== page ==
Fulton died on February 24, 1815, at 50 years of age. His death was reported to have resulted from overwork in connection with the construction of the steam battery. It was at this time that the vessel was christened Fulton the First. On the original plans Fulton had dubbed her Demologos. M. Montgery now describes the trial runs:
The first trial took place in June, 1815. It proved that this vast floating mass could be steered with ease against wind and sea, could cross currents, and could steer among ships at anchor through bad weather and rough sea. The commissioners were satisfied with the success of these maneuvers, and afterward some improvements in detail were made.
The 4th of July, following, the frigate left New York for Sandy Hook and return, covering in this trip 53 miles in 8 hours and 20 minutes. The sea was against her part of this time and the wind was not any help.
There were afterwards placed on board 26 cannons of 32 and a considerable quantity of mutations and provisions, which increased the draft to 11 feet. In this condition the ship made a very satisfactory trip and showed herself perfectly amenable to the control of her four rudders. She went ahead and astern by reversing the movement of the wheel, and without the need of tacking. Her mean velocity was estimated at 51 miles per hour, the frigate having ascended the ebb of the East River at a speed of 2 knots, the ebb flowing at 34 knots. The last tests surpassed the hopes of the onlookers, and one could entertain but one opinion of the energy and effectiveness of this new defensive power, since adopted by the government for the more vulnerable parts of the Union.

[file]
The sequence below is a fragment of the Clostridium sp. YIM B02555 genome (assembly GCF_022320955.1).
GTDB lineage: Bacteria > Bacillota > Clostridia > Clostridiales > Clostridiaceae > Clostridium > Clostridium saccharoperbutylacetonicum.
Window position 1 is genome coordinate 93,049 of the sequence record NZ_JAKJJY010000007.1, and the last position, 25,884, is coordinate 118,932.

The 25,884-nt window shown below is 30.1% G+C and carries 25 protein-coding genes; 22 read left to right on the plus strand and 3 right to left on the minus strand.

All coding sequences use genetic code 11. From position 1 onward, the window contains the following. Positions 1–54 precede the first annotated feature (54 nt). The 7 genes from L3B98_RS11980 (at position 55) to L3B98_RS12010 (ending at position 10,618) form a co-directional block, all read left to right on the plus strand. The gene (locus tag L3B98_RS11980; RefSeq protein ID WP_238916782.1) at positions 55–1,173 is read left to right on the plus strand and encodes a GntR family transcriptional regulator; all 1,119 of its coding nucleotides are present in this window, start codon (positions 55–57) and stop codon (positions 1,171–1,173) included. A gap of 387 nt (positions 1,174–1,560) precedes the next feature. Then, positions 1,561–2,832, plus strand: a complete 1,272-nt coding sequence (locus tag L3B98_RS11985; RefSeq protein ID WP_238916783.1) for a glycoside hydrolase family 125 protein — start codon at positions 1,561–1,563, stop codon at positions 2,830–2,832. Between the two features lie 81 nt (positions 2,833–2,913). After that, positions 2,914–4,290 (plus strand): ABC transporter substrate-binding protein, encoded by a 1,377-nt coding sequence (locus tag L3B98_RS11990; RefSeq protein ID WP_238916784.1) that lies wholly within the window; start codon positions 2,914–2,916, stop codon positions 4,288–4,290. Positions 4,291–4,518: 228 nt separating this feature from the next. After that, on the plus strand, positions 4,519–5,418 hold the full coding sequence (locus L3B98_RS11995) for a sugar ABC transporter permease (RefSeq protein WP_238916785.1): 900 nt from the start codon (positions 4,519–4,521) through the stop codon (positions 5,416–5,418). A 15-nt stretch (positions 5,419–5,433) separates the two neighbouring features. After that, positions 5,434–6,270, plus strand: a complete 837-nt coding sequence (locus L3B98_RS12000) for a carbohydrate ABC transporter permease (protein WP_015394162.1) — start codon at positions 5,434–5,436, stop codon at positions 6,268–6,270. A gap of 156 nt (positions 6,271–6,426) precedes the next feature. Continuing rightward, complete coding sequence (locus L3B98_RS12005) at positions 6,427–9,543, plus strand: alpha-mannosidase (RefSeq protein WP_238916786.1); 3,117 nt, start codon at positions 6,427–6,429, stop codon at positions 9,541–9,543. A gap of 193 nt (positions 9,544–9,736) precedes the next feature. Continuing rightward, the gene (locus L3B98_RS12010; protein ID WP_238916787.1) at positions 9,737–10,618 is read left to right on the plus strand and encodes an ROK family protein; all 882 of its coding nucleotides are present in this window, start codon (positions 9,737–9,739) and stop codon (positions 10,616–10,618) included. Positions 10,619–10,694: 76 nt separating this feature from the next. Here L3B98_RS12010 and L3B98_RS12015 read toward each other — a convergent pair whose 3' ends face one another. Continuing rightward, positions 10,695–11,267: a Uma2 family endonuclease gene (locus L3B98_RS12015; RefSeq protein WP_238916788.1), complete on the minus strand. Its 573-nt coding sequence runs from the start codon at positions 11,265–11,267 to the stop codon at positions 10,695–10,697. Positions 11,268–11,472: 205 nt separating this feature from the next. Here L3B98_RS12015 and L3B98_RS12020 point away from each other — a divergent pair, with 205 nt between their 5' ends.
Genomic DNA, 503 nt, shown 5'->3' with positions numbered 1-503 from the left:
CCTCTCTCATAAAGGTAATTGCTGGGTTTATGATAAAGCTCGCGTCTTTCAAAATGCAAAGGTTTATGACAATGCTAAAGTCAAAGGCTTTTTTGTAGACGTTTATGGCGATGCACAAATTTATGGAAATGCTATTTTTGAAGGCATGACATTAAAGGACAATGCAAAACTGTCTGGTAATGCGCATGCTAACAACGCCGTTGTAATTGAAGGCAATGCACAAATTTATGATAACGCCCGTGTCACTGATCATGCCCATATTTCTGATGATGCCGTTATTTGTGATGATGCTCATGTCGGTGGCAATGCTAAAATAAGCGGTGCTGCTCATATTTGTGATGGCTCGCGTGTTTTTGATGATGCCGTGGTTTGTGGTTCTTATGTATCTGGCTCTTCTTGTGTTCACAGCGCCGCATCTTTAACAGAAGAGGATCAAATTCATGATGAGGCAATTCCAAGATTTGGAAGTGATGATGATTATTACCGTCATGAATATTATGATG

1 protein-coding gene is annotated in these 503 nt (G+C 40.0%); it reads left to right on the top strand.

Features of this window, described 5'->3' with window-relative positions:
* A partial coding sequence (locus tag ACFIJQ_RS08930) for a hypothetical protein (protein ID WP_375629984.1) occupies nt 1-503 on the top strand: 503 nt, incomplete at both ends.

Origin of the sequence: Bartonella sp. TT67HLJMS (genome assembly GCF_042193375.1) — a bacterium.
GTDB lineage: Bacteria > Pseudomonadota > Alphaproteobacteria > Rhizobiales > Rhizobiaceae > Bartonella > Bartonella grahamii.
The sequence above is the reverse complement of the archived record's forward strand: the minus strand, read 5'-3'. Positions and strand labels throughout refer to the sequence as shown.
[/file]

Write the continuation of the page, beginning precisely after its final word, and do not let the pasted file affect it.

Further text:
The results of the trials as reported above are similarly reported in several American journals of those dates. The vessel's sole activity of a purely naval character was the firing of a 21-gun salute (returned by Fort Columbus on Governor's Island) during her trial of September 11, 1815.
The Fulton the First was undoubtedly a mechanical marvel of her time in engineering construction and performance. Circumstances combined to thrust her into obscurity without opportunity to prove her military worth. But the brief glimpse of her successful trials was sufficient to stimulate tests of steam vessels in the navies of Britain and France with the result that those two countries each had several naval steamers by the time the destruction of the Fulton deprived our Navy of its only power vessel.
1. Proces-verbaux des seances de l'Academie de Sciences, Tome VII. Seance de 27 janvier 1823, pp. 436–38. Robert Fulton, Colden, 1817.
2. (Note by Montgery) Monsieur Colden says that the tonnage of the Fulton the First is 2,475; an evident error, resulting perhaps from a faulty impression. The tonnage given here is found on a copy of the original plan, which I have from M. Noah Brown, who built the Fulton the First.